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ANY OTHER FAMILY by Eleanor Brown

[Quick note: if you tried to access EDIWTB over the last week, you were met with an error message. There was a fatal line of code in one of my plug-ins that caused the blog to fail. Thankfully, the nice people at GoDaddy were able to fix it and I am back in business. Sorry for the inconvenience!] Sometimes a book slump can be blamed on external factors, like stress or health or distractions. But

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Can’t Look Away by Carola Lovering 2

CAN’T LOOK AWAY by Carola Lovering

Some authors write a different book every time, and some author write the same book every time. I’ve only read two books by Carola Lovering – Too Good To Be True and Can’t Look Away – and based on that admittedly small sample, I am putting her in the second camp. Both books follow a similar pattern, one that I recognized from Too Good To Be True as soon as I got into Can’t Look

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All of This A Memoir of Death and Desire by Rebecca Woolf 2

ALL OF THIS by Rebecca Woolf

In the mid aughts, I used to read a parenting blog called Girl’s Gone Child by a blogger named Rebecca Woolf. Like most of the blogs I followed back then, Woolf’s blog fell off my radar in the 2010s and I didn’t hear her name until recently, when I read about her new memoir, All Of This: A Memoir Of Death And Desire. It’s about the her husband Hal’s death from pancreatic cancer four months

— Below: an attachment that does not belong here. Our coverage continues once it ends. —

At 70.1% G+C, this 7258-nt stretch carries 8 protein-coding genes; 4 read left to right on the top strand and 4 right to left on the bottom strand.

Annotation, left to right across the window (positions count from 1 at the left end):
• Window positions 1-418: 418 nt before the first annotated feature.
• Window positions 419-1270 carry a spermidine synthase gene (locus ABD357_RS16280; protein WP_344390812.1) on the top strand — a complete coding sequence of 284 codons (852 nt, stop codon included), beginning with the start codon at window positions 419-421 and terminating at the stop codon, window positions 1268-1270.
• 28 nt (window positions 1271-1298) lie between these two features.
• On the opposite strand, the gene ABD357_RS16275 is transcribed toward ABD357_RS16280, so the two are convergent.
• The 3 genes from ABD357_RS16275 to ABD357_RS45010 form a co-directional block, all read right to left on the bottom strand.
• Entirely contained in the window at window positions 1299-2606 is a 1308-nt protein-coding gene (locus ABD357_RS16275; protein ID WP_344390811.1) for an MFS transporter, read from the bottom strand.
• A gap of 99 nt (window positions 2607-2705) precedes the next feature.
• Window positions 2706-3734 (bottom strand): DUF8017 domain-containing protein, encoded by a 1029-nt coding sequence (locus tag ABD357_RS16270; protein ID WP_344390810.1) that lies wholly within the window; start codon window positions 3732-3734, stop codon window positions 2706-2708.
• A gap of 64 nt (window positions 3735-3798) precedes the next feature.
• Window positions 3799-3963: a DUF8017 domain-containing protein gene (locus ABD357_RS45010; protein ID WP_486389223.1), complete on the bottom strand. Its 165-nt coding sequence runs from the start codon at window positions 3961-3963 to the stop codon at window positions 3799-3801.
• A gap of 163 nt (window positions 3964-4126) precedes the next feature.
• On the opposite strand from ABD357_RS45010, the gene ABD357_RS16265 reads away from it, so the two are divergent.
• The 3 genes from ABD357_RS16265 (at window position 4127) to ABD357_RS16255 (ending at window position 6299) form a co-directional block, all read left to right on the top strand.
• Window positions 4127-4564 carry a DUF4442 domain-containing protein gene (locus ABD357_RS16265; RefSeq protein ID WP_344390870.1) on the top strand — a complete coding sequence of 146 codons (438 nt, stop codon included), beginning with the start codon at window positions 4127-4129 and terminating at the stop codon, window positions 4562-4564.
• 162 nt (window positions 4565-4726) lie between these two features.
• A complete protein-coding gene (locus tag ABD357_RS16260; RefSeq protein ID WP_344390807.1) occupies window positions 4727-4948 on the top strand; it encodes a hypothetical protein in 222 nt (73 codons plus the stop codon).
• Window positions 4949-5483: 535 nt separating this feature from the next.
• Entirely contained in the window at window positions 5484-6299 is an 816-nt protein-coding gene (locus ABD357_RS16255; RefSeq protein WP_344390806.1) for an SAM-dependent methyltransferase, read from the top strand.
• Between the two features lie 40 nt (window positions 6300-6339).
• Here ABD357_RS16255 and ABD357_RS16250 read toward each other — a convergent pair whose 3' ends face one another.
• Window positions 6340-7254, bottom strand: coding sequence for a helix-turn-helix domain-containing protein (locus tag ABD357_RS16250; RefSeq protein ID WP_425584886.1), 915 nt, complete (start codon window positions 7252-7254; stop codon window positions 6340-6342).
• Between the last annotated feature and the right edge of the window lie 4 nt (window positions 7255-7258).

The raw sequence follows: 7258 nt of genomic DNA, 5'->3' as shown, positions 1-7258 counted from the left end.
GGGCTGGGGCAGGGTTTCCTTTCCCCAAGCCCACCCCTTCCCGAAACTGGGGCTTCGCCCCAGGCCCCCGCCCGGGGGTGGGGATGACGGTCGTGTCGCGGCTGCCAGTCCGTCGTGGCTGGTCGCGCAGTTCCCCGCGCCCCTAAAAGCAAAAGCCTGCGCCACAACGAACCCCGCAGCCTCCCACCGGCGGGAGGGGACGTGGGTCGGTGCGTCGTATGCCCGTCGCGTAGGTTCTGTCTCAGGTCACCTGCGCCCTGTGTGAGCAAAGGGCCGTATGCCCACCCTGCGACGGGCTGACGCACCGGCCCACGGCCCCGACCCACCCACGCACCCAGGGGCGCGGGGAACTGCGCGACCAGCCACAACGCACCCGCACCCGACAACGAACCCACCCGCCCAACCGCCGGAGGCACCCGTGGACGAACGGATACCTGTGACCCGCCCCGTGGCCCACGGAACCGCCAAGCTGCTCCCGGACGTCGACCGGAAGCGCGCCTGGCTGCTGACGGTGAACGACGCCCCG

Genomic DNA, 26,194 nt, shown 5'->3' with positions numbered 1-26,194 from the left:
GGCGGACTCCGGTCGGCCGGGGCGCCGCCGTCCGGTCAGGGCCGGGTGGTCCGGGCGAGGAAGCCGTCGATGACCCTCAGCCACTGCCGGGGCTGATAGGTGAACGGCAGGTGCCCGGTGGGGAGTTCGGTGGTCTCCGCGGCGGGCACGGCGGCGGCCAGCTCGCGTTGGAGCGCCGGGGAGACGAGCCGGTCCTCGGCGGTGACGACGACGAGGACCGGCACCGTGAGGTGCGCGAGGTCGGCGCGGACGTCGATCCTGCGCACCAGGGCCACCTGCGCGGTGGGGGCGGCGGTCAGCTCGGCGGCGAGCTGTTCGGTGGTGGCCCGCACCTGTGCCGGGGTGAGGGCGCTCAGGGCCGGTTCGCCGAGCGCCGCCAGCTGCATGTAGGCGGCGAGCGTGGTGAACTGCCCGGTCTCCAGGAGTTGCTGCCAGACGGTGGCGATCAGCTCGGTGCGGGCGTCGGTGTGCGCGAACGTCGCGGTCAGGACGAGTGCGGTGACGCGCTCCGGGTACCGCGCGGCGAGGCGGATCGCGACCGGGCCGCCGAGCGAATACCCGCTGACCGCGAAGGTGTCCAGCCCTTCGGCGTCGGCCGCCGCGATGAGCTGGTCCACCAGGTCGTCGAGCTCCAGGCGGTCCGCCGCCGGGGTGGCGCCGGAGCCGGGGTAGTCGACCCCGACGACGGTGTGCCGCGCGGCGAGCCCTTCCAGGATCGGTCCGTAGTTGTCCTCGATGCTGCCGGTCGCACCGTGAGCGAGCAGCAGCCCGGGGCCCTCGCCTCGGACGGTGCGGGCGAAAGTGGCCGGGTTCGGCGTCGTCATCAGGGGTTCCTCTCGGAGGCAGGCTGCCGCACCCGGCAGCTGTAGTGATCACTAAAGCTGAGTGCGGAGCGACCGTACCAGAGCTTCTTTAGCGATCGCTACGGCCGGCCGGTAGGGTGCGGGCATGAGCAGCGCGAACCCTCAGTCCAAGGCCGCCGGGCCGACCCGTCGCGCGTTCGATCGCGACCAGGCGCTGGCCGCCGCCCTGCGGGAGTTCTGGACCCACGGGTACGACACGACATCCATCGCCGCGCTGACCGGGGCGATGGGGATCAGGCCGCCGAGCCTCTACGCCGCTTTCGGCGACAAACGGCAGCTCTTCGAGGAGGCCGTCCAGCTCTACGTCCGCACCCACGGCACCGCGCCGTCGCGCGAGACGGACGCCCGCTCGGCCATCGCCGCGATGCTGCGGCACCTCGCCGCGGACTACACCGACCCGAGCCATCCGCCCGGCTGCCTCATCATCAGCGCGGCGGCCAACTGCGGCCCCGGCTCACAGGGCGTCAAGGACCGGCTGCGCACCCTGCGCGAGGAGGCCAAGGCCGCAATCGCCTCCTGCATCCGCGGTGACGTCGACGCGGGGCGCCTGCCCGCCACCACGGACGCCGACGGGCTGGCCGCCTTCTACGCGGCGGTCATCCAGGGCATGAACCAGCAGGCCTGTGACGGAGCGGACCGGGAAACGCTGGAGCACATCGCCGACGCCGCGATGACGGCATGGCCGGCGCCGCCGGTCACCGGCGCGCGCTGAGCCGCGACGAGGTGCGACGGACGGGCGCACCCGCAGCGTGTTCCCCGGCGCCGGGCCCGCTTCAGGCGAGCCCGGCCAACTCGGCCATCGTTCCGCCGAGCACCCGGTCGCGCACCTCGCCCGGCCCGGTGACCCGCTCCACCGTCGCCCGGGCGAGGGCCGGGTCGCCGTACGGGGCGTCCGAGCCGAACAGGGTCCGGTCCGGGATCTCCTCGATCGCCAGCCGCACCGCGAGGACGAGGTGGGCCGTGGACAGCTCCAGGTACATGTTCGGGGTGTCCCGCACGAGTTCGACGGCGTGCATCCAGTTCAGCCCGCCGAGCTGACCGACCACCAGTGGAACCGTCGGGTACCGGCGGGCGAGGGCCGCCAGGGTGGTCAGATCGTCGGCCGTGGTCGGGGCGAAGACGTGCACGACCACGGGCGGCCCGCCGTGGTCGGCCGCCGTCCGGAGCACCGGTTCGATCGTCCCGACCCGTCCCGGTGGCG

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Counterfeit by Kirstin Chen 2

COUNTERFEIT by Kirstin Chen

My reading slump has sadly persisted, but did manage to find a few books that have held my attention this month. One was Counterfeit by Kirstin Chen. It’s about an unfulfilled stay-at-home mom named Ava with a challenging toddler and a distracted husband. She graduated from Stanford and used to be a corporate lawyer until she couldn’t juggle work and parenting anymore. When Counterfeit opens, Ava has been contacted by Winnie, her freshman roommate at